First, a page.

Eleanor’s first cousin, Karsa, studied engineering at the University of Manchester and then in Germany, where the young man — smart, likable, charismatic, and a tremendous raconteur — made fast friends. Karsa found work with Allgemeine Elektricitäts-Gesellschaft AG (AEG), a company that produced electrical equipment. In the summer of 1936, Karsa represented AEG in Berlin, his beloved Leica camera at hand to capture the moment. The city was draped in swastikas in anticipation of the Olympics. Adolf Hitler, führer of the Nazi party, chancellor, and self-proclaimed president of Germany, presided over the games’ opening, and the newly built Olympic stadium was filled to capacity with an international roster of athletes and a mostly German public. The equipment used to directly transmit the competitions to the world — a first in Olympics history — was contracted to AEG, which meant that Karsa’s employer was responsible for delivering images of Hitler at his most triumphant. When the audience of thousands rose to “Sieg Heil,” their arms soaring upward in unison in a terrifying fascist salute, at least two people in the audience remained defiantly seated: Karsa Salem and his future wife, Pearl Russel Payne.
Vital Hasson (d. 1948)
I expected to discover victims in the Levy family papers, as no Jewish family in Salonica eluded the Holocaust. What I did not expect to unearth was the tormenting story of a great-grandson of Sa’adi, who was a documented perpetrator, said to carry a whip and wear an SS uniform. Recollections of Vital’s actions, which swirl through Greek-, Hebrew-, Ladino-, and English-language survivor testimony, are nightmarish. He was said to prowl Salonica’s Baron Hirsch ghetto “like a lion let out of a cage.” He was said to have raped and sexually humiliated hundreds of women, and to have painted the backs, faces, and eyes of men in the midst of deportation, as well as the train cars on which they were herded, to mark them for annihilation. He was said to have reserved particular cruelty for Jewish veterans of the Greco-Italian War, killing children in front of mothers and mothers in front of children. His own wife called him a sadist. Later, at his trial, he laughed at his accusers. Vital Hasson, known as “the Jews’ nightmare,” was the only Jew in Europe tried as a war criminal and killed by a state, Greece, at the behest of its Jewish community.
Julie Hasson Sarfatti Confortés (1914–1997)
Julie’s home was immaculate. She soaked cotton balls in jasmine oil and positioned them in bowls that would disperse the scent through her apartment. She loved beautiful crepe-de-chine nightgowns and wore gloves so that her hands would remain soft and white and her nails pristine. She served peaches cut in half, stripped of their fuzzy peel, filled with brandy and whipped cream, and topped with a cherry. Modeling herself on Grace Kelly, she posed for photographs like a starlet leaning casually against a wall, wearing a string of pearls, nails lacquered, eyebrows arched, and boudoir slippers tufted with marabou feathers. This was before the war, and again later, much later, when the trauma of the war began to fade, even if it never wholly disappeared. In the war’s immediate aftermath, Julie was demonized because of the crimes of her brother Vital, and because she was deported not to Auschwitz, with the majority of Salonica’s Jews, but to Bergen-Belsen as a family member of a Salonican wartime official. When Julie returned to Salonica from Bergen-Belsen at the end of the war, she and her father were among two thousand Jews from their city who had survived. Salonica was unrecognizable. Entire neighborhoods had been purged of their residents. The roads were impassable. Nearly all of Salonica’s synagogues had been gutted and ransacked. Julie stayed in Salonica, remarried, rebuilt. Hers was the home to which all of the visiting family returned.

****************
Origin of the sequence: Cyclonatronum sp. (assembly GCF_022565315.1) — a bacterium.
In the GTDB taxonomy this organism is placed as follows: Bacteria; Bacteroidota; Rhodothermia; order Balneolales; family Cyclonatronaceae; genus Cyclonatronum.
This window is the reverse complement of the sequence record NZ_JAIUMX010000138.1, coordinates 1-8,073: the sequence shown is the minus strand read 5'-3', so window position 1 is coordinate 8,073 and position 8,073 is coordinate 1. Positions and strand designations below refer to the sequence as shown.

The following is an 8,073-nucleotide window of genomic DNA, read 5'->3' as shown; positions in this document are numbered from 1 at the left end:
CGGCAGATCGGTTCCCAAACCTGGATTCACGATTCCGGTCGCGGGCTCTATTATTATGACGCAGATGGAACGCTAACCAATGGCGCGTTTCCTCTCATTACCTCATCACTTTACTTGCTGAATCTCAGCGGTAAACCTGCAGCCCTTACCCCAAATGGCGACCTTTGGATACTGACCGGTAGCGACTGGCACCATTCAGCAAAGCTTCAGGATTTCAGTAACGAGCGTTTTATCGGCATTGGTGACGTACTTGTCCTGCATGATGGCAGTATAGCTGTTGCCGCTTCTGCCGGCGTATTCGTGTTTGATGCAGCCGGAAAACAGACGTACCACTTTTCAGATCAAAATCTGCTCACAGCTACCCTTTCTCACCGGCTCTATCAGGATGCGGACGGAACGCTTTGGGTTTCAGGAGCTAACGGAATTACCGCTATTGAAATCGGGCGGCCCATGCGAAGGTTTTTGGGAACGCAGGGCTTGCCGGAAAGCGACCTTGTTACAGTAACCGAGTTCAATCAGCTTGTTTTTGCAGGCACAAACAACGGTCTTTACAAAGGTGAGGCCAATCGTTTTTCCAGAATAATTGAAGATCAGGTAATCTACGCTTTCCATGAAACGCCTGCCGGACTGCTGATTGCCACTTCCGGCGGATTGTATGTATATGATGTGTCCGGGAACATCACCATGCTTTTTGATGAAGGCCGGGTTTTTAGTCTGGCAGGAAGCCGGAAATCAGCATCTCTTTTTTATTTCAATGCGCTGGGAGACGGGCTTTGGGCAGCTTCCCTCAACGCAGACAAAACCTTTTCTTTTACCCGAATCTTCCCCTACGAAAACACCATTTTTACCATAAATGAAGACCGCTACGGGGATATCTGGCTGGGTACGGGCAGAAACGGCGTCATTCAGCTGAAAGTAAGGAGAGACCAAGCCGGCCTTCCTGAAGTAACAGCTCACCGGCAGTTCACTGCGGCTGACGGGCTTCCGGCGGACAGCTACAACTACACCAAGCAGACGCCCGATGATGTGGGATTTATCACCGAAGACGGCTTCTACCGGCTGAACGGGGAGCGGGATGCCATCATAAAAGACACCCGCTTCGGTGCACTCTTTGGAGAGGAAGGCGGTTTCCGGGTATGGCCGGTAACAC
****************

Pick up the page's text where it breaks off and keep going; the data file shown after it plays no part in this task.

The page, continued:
Leon Levy (1891–1978)
Leon was the most prodigious letter writer of his generation, and also the person who tried hardest to keep the extended Levy family whole. He left Salonica as a young man, newly married to his wife Estherina. The pair lived a peripatetic life across Europe before moving to Rio de Janeiro, and they would live apart for most of their unhappy marriage. Over six decades, Leon wrote a dizzying number of letters to his relatives, at times chastising them when their own correspondence did not keep pace. His letters tethered the family to one another, binding them together with news, gossip, and confession. More than one relative claimed that Leon was the one they held most dear. Yet he could be difficult, even on the page. Leon berated his relatives for neglecting him, for taking him for granted, and for falling short of his expectations. Once, Leon chided a cousin for sending postcards, a medium he found superficial and unworthy of him. Leon could let entire months pass without word: nonetheless, when he wrote, he thirsted for an immediate reply. He was stubborn, and he could drive an issue — whatever it may have been — very hard. These were qualities Leon displayed before the war, and they intensified as he aged, especially in the postwar decades. Leon and his cousins, all grandchildren of Sa’adi Besalel Ashkenazi a-Levi, had lived under Ottoman, Greek, German, French, Spanish, Portuguese, British, Indian, and Brazilian rule; they had witnessed the 1917 fire in Salonica, the Balkan Wars, the First and Second World Wars; and they had emigrated in multiple directions, some more than once. When Sa’adi died in 1903, Leon and his cousins were mostly old enough to carry memories of this old-world figure into the late 20th century. Their own children grew up in a global diaspora, with no one speaking Ladino, the family’s historic mother tongue.
The Levys were strivers, seekers, writers, survivors, heroes and anti-heroes. They were citizens of the world; they were family. They loved the things they did because they were quirky individuals who lived intimate histories. In this, they were very much like us all.
Sarah Abrevaya Stein is a professor of history at UCLA, where she holds the Viterbi Family Chair in Mediterranen Jewish Studies and directs the Alan D. Leve Center for Jewish Studies. She is the author or editor of numerous books, including Family Papers: A Sephardic Journey Through the Twentieth Century(2019).
Esmé Shapiro is an award-winning author and illustrator of books for children. She has exhibited at The Society of Illustrators, and her work has been featured in Taproot, Quill and Quire, and Plansponsor. Her first book, OOKO, was nominated for a Governor General’s Literary Award.